Aromatase inhibitors — These drugs block the enzyme (aromatase) that increases estrogen levels in tissue. There is increasing evidence that endometriosis tissue makes its own aromatase.  

Examples of aromatase inhibitors include letrozole and anastrozole. Both medications are pills that are taken once a day. Combining these drugs with hormonal birth control, progestins, or GnRH agonists may be more effective than any of them alone. This may be a strategy for long-term management of endometriosis pain in women who are not attempting pregnancy since the side effects appear minimal [1,2].

Surgery — Surgery might be an option to treat endometriosis if you:

Have severe pain

Have tried medicines but still have bothersome pain (attributable to endometriosis)

Have a growth or mass in the pelvic area. Surgery may be necessary to remove the mass and figure out if endometriosis, or another problem, is the cause.

Are having trouble getting pregnant and endometriosis might be the cause.

The goal of surgery is to remove endometriosis implants and scar tissue. More than 80 percent of women who have surgery have less pain for several months after surgery. However, there is a good chance that the pain will come back unless you take some form of treatment after surgery (like hormonal birth control).

Laparoscopy — Laparoscopy is one way to perform surgery, and is commonly used to diagnose and treat endometriosis. During laparoscopy, a doctor makes several small cuts to place instruments inside the abdomen and pelvis. One of these instruments has a light and camera, which allows the doctor to see the organs on a screen.

Treatment of an endometrioma — Medicines are unlikely to make an endometrioma go away. Surgery to remove the endometrioma if it is larger than 4 to 5 cm, symptomatic or enlarging, is usually recommended because surgery can confirm the diagnosis, prevent complications (such as rupture of the endometrioma), and treat any symptoms, such as pain. (See "Endometriosis: Management of ovarian endometriomas".)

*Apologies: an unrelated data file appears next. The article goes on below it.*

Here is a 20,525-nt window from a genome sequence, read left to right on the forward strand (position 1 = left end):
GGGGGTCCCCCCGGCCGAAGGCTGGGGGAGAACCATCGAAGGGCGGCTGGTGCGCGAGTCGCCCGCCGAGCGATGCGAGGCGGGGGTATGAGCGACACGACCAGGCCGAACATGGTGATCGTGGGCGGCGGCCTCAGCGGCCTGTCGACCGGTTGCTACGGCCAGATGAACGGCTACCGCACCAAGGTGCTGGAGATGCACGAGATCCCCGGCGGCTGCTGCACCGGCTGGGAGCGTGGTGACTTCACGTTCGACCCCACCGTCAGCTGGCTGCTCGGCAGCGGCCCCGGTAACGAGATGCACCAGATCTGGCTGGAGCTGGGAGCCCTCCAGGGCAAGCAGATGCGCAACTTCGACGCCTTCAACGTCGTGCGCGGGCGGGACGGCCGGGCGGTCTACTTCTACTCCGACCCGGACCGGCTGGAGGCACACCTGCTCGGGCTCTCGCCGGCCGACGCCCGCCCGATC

Removal of the uterus or ovaries — Your doctor might recommend surgery to remove your uterus or ovaries or both if:

You have tried other treatments but continue to have severe symptoms

You do not want to become pregnant in the future

You want a permanent treatment

Surgery to remove the uterus is called hysterectomy. (See "Patient education: Abdominal hysterectomy (Beyond the Basics)".)

Surgery to remove the ovaries and fallopian tubes is called salpingo-oophorectomy. It is not always necessary to remove the ovaries to treat endometriosis; this decision will depend on your age and your preferences.

Hormone therapy after surgery — If your ovaries are removed, your doctor or nurse might recommend hormone therapy (estrogen) after surgery. This is especially true for women under age 50 who are not yet menopausal. Estrogen can help to minimize menopausal symptoms like hot flashes, night sweats, vaginal dryness, and bone loss and reduce the long-term health consequences of surgical menopause. (See "Patient education: Menopausal hormone therapy (Beyond the Basics)".)


There are several options for treating infertility in women with endometriosis. The best treatment depends on individual factors, including your age, if there are other fertility issues, and how severe your endometriosis is. Treatment options include: